Twice last week P.J. Fleck approached a microphone with glistening eyes, as if tears were next. The first happened last Tuesday, at Fleck’s weekly press conference at the University of Minnesota, delayed half an hour while he reviewed and signed the contract extension that theoretically binds him to the Gophers through 2026. Saturday, Fleck brought the same look to the postgame podium at TCF Bank Stadium while he filibustered about Minnesota’s 31-26 upset of fourth-ranked Penn State.
The football Gophers are 9-0 for the first time since — egads — 1904, when the schedule included Twin Cities Central High School, The Shattuck School in Faribault (now Shattuck-St. Mary’s), St. Thomas and Carleton. On Sunday the Gophers jumped to No. 7 in both national polls, their highest ranking since Nov. 19, 1962, when they were fifth. It’s a fine week to be a Gophers fan, the finest in a long time.
Once Fleck clears his throat and starts rolling, he’s part coach, part motivational speaker, part evangelist. Certain Minnesotans may still question whether his engaging personality is genuine; let’s presume for our purposes it’s real. A theme connected these two appearances, a old-fashioned idea Fleck never actually articulated over many thousands of public words.
It’s almost hypocritical to bring that up with college sports, that ever-expanding cesspool of money and self-interest. Division 1 coaching contracts are among the biggest jokes out there, broken left and right by the schools and coaches whenever it suits them. Florida State just fired football coach Willie Taggert three-quarters of the way through his second season because the once-mighty Seminoles stood 4-5 a year after missing a bowl game for the first time in 36 years. There were problems, and maybe Taggert was the wrong hire. But it cost $18 million to buy him out, money that boosters could have directed toward a better cause, like academic scholarships or an endowed chair. Just about everything that’s wrong with college sports can be summed up right there.
Here’s a novel approach: Maybe the coach who bolts for a better job isn’t being greedy and selfish. Maybe he (or she) is just reflecting the same shaky values as the employer. If the school shows no loyalty to you, caving whenever ticket sales drop or the deep-pockets alumni bark too loudly, why should you be loyal to them? Get what you can get whenever you can get it. If the public brands you a schmuck, you can laugh about it while casting a line off the back of your yacht next summer in the Bahamas.
Tuesday, Fleck spoke at length about how his friendship with Gophers athletic director Mark Coyle convinced him to sign the extension. Fleck’s bottomless reservoir of slogans and jargon can be confusing, but his reasoning here was unmistakable. He and Coyle trust each other, and trust goes a long way. “He’s a man of his word,” Fleck said. “I love working for Mark Coyle. I mean that wholeheartedly.”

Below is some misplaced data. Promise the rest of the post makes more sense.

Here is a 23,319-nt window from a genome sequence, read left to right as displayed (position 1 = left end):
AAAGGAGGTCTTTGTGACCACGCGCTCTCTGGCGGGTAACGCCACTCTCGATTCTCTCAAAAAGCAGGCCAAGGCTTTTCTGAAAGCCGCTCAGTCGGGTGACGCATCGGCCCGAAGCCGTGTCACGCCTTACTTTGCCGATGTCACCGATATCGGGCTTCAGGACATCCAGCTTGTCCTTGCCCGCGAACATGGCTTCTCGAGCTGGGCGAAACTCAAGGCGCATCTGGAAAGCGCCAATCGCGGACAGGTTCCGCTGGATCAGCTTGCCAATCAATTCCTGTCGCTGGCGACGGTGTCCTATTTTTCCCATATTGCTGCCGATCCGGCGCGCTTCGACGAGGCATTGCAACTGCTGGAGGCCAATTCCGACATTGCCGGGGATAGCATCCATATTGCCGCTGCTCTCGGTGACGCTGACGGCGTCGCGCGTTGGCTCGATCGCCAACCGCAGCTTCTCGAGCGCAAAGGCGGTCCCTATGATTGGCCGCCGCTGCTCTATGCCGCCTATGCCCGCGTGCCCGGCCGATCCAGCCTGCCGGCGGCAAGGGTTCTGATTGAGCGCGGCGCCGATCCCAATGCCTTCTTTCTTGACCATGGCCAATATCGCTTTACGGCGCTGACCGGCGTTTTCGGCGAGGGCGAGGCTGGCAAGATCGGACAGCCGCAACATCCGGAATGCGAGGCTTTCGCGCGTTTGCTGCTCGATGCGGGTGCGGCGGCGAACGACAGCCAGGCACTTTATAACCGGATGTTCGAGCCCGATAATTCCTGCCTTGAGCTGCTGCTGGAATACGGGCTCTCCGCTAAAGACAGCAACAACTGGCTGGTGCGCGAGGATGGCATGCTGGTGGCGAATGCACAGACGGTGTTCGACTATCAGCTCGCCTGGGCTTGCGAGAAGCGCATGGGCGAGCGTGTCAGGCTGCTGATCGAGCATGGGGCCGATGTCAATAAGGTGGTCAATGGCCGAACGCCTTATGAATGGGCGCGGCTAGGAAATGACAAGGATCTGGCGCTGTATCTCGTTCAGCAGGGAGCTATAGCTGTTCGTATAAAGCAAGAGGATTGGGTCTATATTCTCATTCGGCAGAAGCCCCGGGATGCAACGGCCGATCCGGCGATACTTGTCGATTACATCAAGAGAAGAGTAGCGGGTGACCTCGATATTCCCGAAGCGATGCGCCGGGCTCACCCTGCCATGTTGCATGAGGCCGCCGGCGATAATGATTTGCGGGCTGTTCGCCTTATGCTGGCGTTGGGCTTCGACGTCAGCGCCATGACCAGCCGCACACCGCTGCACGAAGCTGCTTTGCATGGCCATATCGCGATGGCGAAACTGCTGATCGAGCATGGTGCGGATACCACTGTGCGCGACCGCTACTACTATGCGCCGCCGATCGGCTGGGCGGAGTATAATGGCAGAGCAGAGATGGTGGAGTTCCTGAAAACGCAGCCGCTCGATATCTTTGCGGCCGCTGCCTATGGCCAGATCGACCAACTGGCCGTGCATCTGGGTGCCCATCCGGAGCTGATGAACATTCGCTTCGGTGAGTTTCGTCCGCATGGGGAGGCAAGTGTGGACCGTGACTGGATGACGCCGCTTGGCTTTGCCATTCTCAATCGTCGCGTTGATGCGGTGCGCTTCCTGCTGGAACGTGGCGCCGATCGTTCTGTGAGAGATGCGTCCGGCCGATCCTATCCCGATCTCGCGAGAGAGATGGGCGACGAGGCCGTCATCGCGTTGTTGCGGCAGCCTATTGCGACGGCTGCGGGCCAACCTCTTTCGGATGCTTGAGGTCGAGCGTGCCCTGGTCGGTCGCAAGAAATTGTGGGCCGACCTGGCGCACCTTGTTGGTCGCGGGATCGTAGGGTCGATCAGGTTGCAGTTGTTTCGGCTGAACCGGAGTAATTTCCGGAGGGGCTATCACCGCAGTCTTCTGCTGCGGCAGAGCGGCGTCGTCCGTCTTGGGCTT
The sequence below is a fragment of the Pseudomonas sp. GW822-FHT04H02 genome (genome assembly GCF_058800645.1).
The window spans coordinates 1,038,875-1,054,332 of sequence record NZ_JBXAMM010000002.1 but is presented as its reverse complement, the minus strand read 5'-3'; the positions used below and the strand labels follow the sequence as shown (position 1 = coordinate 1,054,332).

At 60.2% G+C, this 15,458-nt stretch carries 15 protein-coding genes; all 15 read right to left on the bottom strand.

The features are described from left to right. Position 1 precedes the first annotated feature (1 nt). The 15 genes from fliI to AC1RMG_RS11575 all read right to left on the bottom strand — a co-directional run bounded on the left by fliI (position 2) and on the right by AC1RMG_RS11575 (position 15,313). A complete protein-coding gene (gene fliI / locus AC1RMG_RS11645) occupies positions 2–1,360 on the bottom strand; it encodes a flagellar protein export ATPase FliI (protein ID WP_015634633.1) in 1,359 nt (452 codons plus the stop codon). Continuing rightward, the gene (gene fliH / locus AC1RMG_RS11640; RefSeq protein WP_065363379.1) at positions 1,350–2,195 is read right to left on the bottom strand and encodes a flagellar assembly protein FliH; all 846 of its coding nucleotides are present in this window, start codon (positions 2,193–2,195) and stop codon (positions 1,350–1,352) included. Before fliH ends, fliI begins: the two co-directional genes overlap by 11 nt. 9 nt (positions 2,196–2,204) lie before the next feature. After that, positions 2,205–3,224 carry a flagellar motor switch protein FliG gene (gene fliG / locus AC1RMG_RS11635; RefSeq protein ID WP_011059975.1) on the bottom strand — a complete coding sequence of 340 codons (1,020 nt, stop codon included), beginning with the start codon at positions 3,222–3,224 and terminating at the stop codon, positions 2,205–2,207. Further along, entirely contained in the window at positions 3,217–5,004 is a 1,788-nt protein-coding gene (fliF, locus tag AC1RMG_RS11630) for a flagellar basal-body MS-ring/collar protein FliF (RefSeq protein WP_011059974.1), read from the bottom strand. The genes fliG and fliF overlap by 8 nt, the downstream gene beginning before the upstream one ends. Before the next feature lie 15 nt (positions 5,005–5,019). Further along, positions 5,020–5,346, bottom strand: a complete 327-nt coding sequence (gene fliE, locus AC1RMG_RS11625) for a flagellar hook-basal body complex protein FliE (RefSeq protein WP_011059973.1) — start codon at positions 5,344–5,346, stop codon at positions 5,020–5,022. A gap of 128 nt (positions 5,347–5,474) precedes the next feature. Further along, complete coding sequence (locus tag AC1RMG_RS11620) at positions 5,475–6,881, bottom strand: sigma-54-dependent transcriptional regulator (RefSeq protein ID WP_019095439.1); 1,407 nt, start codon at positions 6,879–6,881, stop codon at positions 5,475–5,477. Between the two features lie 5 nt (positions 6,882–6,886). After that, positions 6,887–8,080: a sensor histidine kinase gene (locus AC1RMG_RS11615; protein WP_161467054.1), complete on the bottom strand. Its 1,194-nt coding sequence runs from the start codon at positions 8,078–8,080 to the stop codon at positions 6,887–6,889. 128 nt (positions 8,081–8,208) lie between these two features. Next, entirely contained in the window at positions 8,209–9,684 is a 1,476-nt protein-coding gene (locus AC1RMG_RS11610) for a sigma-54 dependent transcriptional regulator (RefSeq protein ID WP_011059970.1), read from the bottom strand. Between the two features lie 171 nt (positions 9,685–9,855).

Coyle, in turn, envisions Minnesota as a destination for coaches, not a layover on the way to a legacy job. That’s a new one for Dinkytown, and a tough one to sell. Coyle already lost two coaches to better opportunities: softball’s Jessica Allister to Stanford, her alma mater, and women’s basketball’s Marlene Stollings to Texas Tech. Fleck is the test case of Coyle’s vision. “We feel like it’s an important step for our program,” Coyle said.
The new contract replaces Fleck’s old deal, and the buyout terms — $10 million in 2020, $4.5 million in 2021, $3 million in 2022-23 and $2 million in 2024-25 — won’t scare off Ohio State, Notre Dame, Alabama, or anyone else with meddlesome boosters itchy for a splashy hire. (Can’t rule out an NFL team, either.) There’s nothing stopping Fleck from jumping at the next big thing, for more money or a higher national profile.
And yet, last week Fleck spoke like a Gophers lifer. He raved about his neighbors, his neighborhood, and Minnesota as a place to live and work. He went on and on about making Minnesota the football equal of Wisconsin and Iowa, programs that win consistently and, in their best seasons, go to major bowls. That’s reasonable, and attainable.
“Look at what Pat Fitzgerald has done at Northwestern; he’s a good friend of mine,” Fleck said. “Look at what Barry Alvarez (did) at Wisconsin, the highs and lows. Look at Kirk Ferentz and Hayden Fry at Iowa. I feel like that’s what University of Minnesota is missing. I feel like someone has to do that.
“We came here because we felt it was our mission, that we were called to it. We’re putting that plan to work. We tell our players all the time: There’s nothing you can’t achieve here. For all the reasons why people say you can’t, you sure can. It’s going to take a strong commitment towards that for that to happen.”
If Fleck does leave in a year or two, everything he said about loving his players and establishing Minnesota as a national brand in athletics will be thrown back in his face. He’ll be a fraud, like so many of them are. If that happens, he couldn’t row out of here fast enough to escape the people he hurt and disappointed.
We would like to believe Fleck and Coyle mean what they say. We would like to believe loyalty still exists, not as an abstract, but as something real and tangible. We would like to believe there’s still a place for it.
But loyalty can be a movable feast, and sometimes the banquet shuts down without warning. Circumstances change. Things happen that you never see coming. It could end that way for Fleck. Or maybe he and Coyle will surprise us all.